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Marriage of Mercy by Carla Kelly

Marriage of Mercy

by Carla Kelly

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573315,660 (3.59)3
From riches to rags, Grace has had to swallow her pride and get a job as a baker. But everything changes when she's the beneficiary of a surprise inheritance. Her benefactor's deal comes with a catch: give up her life of toil and live in luxury only if she marries his illegitimate son, a prisoner of war. It's an offer she can't afford to refuse. But her husband-to-be is dying, and he begs her to take one of his men instead, to marry purely out of mercy. A marriage of convenience with a complete stranger? Could this arrangement ever work?… (more)



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Unlike the description she isn't asked to marry the illegitimate son. More like be his parole officer, which a much more reasonable request. the description on the cover says: But her husband-to-be is dying, and he begs her to take one of his men instead-to marry purely out of mercy.... A marriage of convenience with a complete stranger.. It's not her husband to be. And it is not a marriage, merely a guardian ship. But I did like the relation ship between Grace and Robert. the book compares America favorably to the class bound Britain. I looked up the Dartmoor massacre. ( )
  nx74defiant | Feb 11, 2017 |
Characters were interesting, but the plot, especially the ending was really out in left field.

There also seemed to be more backstory than we ever saw. The hero's character arc made sense, but not some of the heroines, although the resolution worked for me. ( )
  romsfuulynn | Apr 28, 2013 |
I am a long-time Carla Kelly fan, so it was a sure bet that I would enjoy this book. And I did. What works for me in these books is that the characters are not flat. They are usually older (though not always), and they are generally working people (in this case, the main character, Grace, works as a baker because of her father's mismanagement of the family funds). Rob Inman is an American sailing master trapped in England in 1813 when his ship is captured. He is paroled to Grace. What the book does, in part, is educate us about the conditions for American POWs at this time--Rob and his shipmates are incarcerated in Dartmoor, one of the worst prisons in England, comparable to the notorious Newgate.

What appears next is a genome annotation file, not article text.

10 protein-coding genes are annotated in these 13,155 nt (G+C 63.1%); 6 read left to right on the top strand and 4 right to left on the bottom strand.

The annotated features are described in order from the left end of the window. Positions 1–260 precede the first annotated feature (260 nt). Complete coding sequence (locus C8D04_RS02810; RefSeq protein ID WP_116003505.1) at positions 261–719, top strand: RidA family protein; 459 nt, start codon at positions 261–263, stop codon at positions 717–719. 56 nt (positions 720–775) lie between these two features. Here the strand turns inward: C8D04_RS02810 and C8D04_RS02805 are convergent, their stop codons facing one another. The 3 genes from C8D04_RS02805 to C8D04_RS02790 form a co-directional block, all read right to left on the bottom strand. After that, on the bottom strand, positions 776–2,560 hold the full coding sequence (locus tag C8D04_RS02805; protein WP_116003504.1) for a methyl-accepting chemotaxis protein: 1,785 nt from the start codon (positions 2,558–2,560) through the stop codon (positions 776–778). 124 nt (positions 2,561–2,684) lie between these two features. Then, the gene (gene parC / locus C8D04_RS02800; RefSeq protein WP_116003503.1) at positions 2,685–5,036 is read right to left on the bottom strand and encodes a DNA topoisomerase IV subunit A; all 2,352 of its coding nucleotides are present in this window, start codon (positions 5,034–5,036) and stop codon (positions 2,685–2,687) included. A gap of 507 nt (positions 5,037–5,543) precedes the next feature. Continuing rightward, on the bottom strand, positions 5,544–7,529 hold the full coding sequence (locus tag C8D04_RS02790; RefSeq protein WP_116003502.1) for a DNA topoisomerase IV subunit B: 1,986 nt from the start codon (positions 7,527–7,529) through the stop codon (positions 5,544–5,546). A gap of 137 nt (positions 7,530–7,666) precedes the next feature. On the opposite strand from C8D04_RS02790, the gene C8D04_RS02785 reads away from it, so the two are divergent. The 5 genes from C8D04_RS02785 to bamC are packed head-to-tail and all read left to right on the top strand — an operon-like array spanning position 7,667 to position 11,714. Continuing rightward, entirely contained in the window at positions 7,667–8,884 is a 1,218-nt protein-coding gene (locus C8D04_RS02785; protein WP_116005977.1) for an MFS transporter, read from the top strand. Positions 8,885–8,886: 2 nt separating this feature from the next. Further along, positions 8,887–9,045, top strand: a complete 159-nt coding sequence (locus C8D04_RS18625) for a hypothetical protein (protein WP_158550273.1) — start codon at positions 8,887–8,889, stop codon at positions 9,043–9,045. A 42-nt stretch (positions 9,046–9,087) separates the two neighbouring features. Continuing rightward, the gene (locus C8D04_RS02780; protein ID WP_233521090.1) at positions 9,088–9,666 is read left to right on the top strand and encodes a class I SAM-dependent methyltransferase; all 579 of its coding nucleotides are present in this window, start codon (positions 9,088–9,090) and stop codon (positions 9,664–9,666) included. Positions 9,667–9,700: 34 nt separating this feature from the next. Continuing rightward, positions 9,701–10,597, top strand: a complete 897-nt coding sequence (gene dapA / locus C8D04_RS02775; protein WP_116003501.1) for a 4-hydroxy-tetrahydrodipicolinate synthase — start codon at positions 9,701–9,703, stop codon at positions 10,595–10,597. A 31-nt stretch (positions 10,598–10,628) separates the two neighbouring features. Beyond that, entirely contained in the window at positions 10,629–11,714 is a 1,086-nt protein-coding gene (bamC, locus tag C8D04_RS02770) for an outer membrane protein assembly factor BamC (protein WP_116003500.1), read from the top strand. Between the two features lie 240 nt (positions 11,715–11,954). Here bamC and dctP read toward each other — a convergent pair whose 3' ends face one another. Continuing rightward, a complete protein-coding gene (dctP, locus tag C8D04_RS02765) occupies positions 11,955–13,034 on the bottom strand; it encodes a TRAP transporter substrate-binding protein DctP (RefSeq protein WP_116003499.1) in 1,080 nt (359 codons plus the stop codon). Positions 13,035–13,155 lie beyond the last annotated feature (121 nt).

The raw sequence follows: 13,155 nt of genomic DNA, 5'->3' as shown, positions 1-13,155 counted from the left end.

Rob finds himself torn between his affection and respect for Grace, and his desire to escape England and head for the nearest port. Grace finds in Rob companionship, friendship, and love, but she is also keeping a dangerous secret.

Both characters show a humanity that is rare in literature. They are by no means perfect people (Grace is still bitter towards her father, though she tries to hide it even from herself).

One reviewer complained that the "bad guy" in the book isn't punished, and indeed, he isn't, and I can understand why a reader might object to such an ending. And there's a terrible betrayal in the book, and no reckoning for it. But to me, it added to the realism of the book in that men of power often aren't punished for their misdeeds--people who suffer at their hands sometimes have to just go on anyway without seeing justice done. Perhaps just living with themselves is a kind of justice.

The important thing in this book is that Rob and Grace are able to begin to create a life together despite the ills done to them. And that's a powerful lesson for all of us to learn. ( )
  Denise701 | May 30, 2012 |
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added by AoifeT | editDear Author, Jayne (Jun 4, 2012)
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Robert Inman, sailing master, had a cheery temperament.
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